Sites like couchsurfing and Wimdu have made a mark on the internet by offering accommodation alternatives from private accommodation to having the chance to stay with locals, which would definitely enhance an overseas experience for sure. So although it might sound frugal to penny count your way through Europe, tech savvy youngsters have used the internet to their advantage, with smart ideas to connect travellers and help them save money.
So all in all, the Big OE is a pretty big deal in Australasian society. With the majority skipping around Europe before settling down in England (London) to make a few quid, there is always a sense of accomplishment and feeling of a life lived when they return to their home town busting out wise tales or sidesplittingly hilarious tales of their experiences away for many years ahead.
This is a featured guest post.
Everyone loves a sunset but I think we only really appreciate them when we are travelling. Might be down to the fact that we don’t have the time to fully appreciate them day to day or maybe it’s down to the fact that when we travel we are doing something amazing at the time and sharing it with awesome people. Below are some choice moments from my travels over the years.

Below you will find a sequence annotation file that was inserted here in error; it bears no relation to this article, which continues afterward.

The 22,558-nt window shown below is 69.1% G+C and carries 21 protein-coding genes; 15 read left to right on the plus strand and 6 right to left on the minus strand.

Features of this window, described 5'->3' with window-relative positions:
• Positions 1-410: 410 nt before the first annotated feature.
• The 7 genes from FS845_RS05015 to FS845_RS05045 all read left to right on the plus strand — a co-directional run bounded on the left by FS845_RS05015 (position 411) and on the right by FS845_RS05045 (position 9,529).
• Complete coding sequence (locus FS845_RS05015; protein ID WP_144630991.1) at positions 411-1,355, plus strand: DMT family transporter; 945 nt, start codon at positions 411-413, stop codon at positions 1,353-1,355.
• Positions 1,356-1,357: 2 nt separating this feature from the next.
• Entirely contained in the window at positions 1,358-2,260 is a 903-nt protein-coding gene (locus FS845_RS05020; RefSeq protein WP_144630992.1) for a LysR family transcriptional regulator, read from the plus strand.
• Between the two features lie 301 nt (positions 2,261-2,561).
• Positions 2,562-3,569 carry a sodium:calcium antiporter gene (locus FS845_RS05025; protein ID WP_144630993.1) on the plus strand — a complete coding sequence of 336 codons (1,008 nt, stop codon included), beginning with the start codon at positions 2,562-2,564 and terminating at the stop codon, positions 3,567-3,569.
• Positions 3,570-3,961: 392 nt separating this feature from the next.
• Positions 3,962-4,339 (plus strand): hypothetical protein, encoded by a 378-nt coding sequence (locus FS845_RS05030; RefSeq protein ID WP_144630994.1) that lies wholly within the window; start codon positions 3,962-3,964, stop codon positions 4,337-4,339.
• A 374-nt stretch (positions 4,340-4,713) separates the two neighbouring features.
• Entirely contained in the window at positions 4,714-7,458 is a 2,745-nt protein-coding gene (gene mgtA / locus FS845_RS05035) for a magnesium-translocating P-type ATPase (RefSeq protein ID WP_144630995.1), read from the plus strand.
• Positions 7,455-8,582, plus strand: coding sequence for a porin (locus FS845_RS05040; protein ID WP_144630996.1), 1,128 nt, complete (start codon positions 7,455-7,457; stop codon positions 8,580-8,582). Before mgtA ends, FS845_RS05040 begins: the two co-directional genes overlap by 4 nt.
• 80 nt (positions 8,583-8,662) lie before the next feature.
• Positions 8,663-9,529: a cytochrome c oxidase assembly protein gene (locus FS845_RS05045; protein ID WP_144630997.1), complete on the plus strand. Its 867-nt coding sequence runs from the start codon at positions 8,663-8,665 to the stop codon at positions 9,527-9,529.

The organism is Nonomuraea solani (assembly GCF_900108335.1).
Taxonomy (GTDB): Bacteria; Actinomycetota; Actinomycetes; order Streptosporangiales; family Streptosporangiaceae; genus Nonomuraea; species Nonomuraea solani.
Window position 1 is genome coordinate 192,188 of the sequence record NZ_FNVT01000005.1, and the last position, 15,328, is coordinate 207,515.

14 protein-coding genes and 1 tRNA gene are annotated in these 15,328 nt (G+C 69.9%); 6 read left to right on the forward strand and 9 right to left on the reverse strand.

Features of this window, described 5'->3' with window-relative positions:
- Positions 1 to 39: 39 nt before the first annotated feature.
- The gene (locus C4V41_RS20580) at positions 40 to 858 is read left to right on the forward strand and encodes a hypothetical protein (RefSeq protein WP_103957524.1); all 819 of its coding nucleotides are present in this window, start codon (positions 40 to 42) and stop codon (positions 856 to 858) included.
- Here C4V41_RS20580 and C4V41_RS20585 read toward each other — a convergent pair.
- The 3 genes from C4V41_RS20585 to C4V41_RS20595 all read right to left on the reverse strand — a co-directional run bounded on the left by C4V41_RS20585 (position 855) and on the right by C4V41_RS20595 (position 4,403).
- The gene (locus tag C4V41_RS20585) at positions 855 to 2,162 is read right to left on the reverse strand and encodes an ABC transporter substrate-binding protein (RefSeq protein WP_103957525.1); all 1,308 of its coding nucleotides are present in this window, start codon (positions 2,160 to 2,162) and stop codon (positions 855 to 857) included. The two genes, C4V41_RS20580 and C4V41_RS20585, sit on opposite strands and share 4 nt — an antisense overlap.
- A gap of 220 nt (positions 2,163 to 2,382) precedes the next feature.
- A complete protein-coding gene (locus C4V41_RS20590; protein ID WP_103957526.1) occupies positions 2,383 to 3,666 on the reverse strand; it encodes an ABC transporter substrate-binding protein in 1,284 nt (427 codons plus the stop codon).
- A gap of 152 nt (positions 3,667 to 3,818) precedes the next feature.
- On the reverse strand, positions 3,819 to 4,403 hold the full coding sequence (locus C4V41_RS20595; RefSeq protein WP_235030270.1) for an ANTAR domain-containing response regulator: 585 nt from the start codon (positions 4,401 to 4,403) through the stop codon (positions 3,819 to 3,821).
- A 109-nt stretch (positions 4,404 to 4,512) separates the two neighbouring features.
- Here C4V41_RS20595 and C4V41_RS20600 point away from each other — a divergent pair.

Fraser Island, Australia
Driving around Fraser Island in a 4×4 for 3 days with a group of strangers has to be one of the fondest memories I have of Australia. It was certainly the highlight of my time backpacking the east coast of Australia.
Sahara Desert, Morocco
Two things I love about Morocco; Tagine and the desert! Riding through the desert on camel back is pretty cool but sleeping on a sand dune under the stars in the Sahara desert is unbelievable.
Santa Cruz, Mexico
Santa Cruz is on the west coast of Mexico. It’s good for surf and tacos. Good enough reasons to visit as any. I visited some friends who are lucky enough to live in this slice of paradise.
Koh Phangan, Thailand
Ah the debauchery that is the Full Moon Party! You can’t say you’ve partied hard until you’ve done five days on Koh Phangan!